In my lifetime I reckon I’ve interacted, in one way or another, with a quarter of a million people, and of that number perhaps 1%—2,500—have made an impression on me one way or another. But I have to go down two more orders of magnitude—25 or so—to get to the realm of unforgettable.
Such a man was Master Gunnery Sergeant O’Neil, our nearly monosyllabic drill instructor, as he faced our recruit platoon, dutifully lined up for our very first junk-on-the-bunk inspection. It was then, after what seemed like an eternity of preparation, that he informed us that instead of the coziness of our washed, waxed, and groomed barracks, we were going to spend the next three hours groveling around ice-stiffened mud in our freshly washed, starched, polished, and spit-shined finery.
“In the beginning there was the word,” he explained with Biblical authority. “But the word was changed, so get your tails out on the grinder…NOW!”
We did, and when, after we had what we thought was all the fun we could possibly have in muck and mire on the wind-plastered shores of the Potomac, he explained that there was far more happiness awaiting us in the previously scheduled inspection that we were now about to flunk.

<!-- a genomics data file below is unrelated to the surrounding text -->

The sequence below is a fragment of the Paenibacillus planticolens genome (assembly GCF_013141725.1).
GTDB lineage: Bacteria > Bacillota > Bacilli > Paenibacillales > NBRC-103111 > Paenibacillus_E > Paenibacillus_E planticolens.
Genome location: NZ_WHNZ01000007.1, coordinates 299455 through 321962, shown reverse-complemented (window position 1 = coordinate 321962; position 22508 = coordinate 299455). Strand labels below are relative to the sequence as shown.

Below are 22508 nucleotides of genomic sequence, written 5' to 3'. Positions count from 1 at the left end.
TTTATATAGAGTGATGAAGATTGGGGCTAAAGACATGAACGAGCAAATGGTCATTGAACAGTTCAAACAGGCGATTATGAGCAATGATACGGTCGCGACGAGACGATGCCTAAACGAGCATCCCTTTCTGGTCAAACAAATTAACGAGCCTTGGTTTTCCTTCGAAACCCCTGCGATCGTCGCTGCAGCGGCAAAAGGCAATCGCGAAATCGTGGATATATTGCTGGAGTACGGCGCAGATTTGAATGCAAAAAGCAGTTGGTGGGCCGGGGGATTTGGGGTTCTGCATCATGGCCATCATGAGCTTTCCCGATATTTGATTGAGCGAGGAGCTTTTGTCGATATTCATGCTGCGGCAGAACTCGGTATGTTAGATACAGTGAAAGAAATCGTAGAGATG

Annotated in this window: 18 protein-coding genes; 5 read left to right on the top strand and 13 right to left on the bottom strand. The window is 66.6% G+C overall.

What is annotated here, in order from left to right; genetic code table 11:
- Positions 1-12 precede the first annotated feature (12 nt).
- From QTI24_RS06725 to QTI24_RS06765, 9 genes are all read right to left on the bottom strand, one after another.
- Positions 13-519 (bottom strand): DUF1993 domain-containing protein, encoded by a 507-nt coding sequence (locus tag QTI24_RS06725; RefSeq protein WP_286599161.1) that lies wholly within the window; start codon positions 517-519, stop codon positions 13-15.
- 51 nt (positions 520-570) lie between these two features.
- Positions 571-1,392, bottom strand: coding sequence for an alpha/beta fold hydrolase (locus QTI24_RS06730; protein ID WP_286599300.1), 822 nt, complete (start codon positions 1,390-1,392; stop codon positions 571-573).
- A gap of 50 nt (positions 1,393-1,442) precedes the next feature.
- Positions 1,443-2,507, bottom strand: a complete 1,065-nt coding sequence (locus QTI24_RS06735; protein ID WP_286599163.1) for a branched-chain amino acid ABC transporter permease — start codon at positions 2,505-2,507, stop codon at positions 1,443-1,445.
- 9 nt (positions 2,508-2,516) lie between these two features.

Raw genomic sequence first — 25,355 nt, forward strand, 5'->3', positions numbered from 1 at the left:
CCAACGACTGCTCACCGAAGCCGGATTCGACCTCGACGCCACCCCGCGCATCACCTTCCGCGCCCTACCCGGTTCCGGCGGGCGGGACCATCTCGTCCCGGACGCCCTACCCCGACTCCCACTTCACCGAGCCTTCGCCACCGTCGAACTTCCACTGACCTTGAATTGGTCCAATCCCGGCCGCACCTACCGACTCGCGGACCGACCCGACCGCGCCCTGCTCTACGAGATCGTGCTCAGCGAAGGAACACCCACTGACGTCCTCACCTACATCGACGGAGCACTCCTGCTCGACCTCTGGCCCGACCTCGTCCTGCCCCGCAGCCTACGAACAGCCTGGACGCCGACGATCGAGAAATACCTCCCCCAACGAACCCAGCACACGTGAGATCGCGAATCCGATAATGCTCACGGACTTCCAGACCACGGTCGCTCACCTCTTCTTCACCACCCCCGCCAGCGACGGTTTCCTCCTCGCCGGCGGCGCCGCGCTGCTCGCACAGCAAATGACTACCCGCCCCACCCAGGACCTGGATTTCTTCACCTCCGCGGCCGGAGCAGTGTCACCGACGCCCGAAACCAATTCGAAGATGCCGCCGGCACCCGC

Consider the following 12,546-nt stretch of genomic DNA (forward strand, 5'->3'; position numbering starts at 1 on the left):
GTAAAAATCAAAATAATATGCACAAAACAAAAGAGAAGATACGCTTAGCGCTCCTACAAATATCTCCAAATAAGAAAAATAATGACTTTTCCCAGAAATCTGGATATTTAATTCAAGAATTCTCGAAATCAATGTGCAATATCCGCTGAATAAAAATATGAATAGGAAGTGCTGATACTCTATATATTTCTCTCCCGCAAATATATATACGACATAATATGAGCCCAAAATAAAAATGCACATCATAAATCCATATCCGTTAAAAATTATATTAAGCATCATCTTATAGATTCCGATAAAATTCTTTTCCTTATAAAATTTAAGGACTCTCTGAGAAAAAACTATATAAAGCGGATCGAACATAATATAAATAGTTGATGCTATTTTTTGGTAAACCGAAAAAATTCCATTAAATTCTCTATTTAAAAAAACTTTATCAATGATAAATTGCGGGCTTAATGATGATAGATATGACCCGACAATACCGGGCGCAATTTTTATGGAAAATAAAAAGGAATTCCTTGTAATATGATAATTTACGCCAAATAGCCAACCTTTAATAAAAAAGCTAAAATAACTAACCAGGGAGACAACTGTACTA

“Stuff happens,” he explained for those of us too retarded to have noticed in our past lives, but I can promise you it was a lesson none of us was bound to forget.
So what about change?
The only thing you need to establish the velocity of change in all walks of life is to pick any convenient date in your personal history and compare your vision of the world then and now. Even if your rearward horizon is only a year or two, isn’t it amazing how few things have remained relatively static?
When you focus minutely on your role within the confines of waste management, you may even be shocked to see what activities have emerged, grown, mutated, and perhaps even died in what in perspective is the mere blink of an eye. Care to count a few venues? For starters, contrast today’s wastestream compared with that of only three years ago. Then look at our approach to its collection, sorting, processing, diversion, and even disposal in just half that period of time. Now consider the societal milieu in which we operate and the public’s expectations for how waste is managed, and the extent to which it feels compelled to be affected by the process.
Grabbing Hold of 2020
Just as you brought with you an array of knowledge, skills, and social agenda different from that of your predecessors when you arrived on the scene, so too will those who follow in your footsteps. But is it enough to say “good luck” when the time comes for you to step down and pass the torch?
With this in mind, I’d like to propose that you have no more important task today than helping to prepare those to whom you will pass your baton. What does this entail? I can think of no surer way than exposing your people to the decision-making process at every opportunity and giving them increasing responsibility for making at-risk decisions as part of their fleeting-up experience. True, this approach is fraught with danger, but it’s the only way you can assure yourself that your organization will have the continuity it needs.